I’ve been approached over the last decade by individuals seeking technical challenges and others motivated by commercial interests to “3D “ the western electric horns. This is not my road. My personal approach when making a horn is to hand shape each piece of wood by hand keeping as close as possible to methods used on the original builds back in the 1920’s. This was an era where hand planes and craft had a meaning. The result is invariably the transmission of woodworkers hands into the object. Horns can be over 400 unique pieces that are assembled and none being identical. I’ve spoken before about rhythm in the work. The link between brain and hand guided by ones eyes is not driven by any latest 3D machining unit. Yes I make mistakes, yes the signature of my craft is there. On days it doesn’t work, my trio brain, hands and eyes isn’t working right. I have no options here, I stop work and start again later or another day. It’s what my wonderful wife has named « SLOW CRAFTED ».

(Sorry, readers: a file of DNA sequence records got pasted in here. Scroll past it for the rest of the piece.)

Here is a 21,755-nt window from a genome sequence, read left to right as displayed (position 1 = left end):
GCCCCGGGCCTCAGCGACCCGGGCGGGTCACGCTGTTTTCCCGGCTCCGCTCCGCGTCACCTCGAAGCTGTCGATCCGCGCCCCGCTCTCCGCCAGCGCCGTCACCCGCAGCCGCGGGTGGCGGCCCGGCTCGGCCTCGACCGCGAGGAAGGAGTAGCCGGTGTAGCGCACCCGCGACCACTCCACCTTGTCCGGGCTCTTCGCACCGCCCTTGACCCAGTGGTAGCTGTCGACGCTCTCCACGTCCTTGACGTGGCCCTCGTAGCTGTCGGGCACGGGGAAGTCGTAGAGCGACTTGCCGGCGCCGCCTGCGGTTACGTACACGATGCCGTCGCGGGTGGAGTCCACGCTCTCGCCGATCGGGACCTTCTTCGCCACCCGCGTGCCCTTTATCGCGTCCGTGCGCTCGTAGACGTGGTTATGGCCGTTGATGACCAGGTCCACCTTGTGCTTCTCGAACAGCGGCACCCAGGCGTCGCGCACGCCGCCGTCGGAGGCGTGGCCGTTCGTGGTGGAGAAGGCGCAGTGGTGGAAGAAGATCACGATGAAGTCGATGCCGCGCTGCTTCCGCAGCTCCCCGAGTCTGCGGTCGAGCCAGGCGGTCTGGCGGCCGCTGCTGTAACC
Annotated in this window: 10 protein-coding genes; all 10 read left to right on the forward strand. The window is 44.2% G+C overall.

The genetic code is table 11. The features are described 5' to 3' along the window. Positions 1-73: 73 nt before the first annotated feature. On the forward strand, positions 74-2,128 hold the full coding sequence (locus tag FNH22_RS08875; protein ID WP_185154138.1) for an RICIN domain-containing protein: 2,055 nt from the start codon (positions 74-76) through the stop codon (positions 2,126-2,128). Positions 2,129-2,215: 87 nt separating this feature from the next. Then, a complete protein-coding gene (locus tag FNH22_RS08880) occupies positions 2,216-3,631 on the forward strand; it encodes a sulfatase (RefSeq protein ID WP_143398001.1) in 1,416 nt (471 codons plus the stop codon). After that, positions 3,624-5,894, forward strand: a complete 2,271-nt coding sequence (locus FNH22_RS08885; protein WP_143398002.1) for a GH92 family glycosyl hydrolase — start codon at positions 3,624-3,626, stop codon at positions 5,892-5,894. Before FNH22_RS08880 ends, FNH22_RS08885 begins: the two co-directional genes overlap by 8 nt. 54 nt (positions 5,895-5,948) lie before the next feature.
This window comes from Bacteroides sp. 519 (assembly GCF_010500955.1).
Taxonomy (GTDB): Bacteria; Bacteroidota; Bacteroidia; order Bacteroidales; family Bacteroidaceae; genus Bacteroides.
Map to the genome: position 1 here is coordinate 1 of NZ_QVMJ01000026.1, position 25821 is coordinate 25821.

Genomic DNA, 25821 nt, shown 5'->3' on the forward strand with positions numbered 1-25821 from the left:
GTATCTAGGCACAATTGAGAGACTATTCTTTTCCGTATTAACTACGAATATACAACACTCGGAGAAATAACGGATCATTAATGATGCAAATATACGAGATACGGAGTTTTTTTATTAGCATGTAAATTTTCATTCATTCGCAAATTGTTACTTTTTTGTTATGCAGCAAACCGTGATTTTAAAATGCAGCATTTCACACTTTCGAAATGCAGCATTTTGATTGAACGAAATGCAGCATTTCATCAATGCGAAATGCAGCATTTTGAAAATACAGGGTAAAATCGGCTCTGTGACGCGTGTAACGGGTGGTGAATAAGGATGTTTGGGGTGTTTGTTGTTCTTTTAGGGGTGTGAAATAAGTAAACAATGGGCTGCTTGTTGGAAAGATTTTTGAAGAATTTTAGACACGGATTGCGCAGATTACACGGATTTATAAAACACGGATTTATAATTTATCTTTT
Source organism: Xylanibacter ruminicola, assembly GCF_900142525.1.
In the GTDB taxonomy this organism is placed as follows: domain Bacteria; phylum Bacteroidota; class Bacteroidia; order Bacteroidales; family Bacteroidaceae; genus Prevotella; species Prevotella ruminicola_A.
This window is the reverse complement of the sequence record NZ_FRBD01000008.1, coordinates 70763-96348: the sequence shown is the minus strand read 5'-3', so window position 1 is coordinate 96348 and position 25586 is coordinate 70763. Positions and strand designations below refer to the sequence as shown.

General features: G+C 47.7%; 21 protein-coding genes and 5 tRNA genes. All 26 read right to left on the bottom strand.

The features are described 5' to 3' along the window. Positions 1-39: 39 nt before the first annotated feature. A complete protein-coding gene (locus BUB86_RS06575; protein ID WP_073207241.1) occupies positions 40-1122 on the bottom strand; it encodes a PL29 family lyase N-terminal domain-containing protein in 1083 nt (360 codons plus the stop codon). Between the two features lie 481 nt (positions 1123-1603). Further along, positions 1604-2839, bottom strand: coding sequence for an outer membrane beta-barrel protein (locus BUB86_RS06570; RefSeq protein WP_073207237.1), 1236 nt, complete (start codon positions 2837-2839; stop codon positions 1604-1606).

Yes if the idea is to mass produce I guess that makes sense? If one doesn’t have the manual skills to craft to shape all the parts. I guess that the idea of sitting down in front of a computer screen the seeing some 5 dimensional cutter spin and do the work is an appealing concept. However I have turned down these proposals. I remain true in what I strive to achieve.
I admire your devotion in your wonderful craftsmanship.
American culture in the 20ties was driven by innovation and financial profit. I do admire the Western Electric engineers of that time
who invented the physics of high quality sound systems, it is very interesting to realize that nearly 100 years after there is so much interest in
the WE sound, quite never outdated, even with the actual technological advance.
Jean, hey man hope all is well. So true what you say. Yours Tim